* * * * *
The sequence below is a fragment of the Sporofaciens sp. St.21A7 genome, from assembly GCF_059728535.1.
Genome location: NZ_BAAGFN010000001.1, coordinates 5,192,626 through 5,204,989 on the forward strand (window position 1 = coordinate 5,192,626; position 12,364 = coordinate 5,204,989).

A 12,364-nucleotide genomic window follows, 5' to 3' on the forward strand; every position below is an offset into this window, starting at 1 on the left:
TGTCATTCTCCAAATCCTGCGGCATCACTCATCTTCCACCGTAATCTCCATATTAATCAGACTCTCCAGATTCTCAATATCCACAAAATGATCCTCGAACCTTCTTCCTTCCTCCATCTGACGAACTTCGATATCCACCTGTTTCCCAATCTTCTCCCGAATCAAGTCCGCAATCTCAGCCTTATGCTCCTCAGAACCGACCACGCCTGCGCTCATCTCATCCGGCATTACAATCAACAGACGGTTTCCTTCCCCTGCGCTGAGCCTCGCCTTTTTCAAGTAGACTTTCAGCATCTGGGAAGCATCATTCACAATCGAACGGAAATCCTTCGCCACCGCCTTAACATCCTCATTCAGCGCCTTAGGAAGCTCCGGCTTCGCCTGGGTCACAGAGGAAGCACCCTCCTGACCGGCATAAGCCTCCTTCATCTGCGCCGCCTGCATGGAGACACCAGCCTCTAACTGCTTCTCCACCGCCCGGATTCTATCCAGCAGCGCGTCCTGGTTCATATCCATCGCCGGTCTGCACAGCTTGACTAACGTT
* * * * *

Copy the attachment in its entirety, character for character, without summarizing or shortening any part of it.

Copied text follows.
The sequence below is a fragment of the Sporofaciens sp. St.21A7 genome, from assembly GCF_059728535.1.
Genome location: NZ_BAAGFN010000001.1, coordinates 5,192,626 through 5,204,989 on the forward strand (window position 1 = coordinate 5,192,626; position 12,364 = coordinate 5,204,989).

A 12,364-nucleotide genomic window follows, 5' to 3' on the forward strand; every position below is an offset into this window, starting at 1 on the left:
TGTCATTCTCCAAATCCTGCGGCATCACTCATCTTCCACCGTAATCTCCATATTAATCAGACTCTCCAGATTCTCAATATCCACAAAATGATCCTCGAACCTTCTTCCTTCCTCCATCTGACGAACTTCGATATCCACCTGTTTCCCAATCTTCTCCCGAATCAAGTCCGCAATCTCAGCCTTATGCTCCTCAGAACCGACCACGCCTGCGCTCATCTCATCCGGCATTACAATCAACAGACGGTTTCCTTCCCCTGCGCTGAGCCTCGCCTTTTTCAAGTAGACTTTCAGCATCTGGGAAGCATCATTCACAATCGAACGGAAATCCTTCGCCACCGCCTTAACATCCTCATTCAGCGCCTTAGGAAGCTCCGGCTTCGCCTGGGTCACAGAGGAAGCACCCTCCTGACCGGCATAAGCCTCCTTCATCTGCGCCGCCTGCATGGAGACACCAGCCTCTAACTGCTTCTCCACCGCCCGGATTCTATCCAGCAGCGCGTCCTGGTTCATATCCATCGCCGGTCTGCACAGCTTGACTAACGTT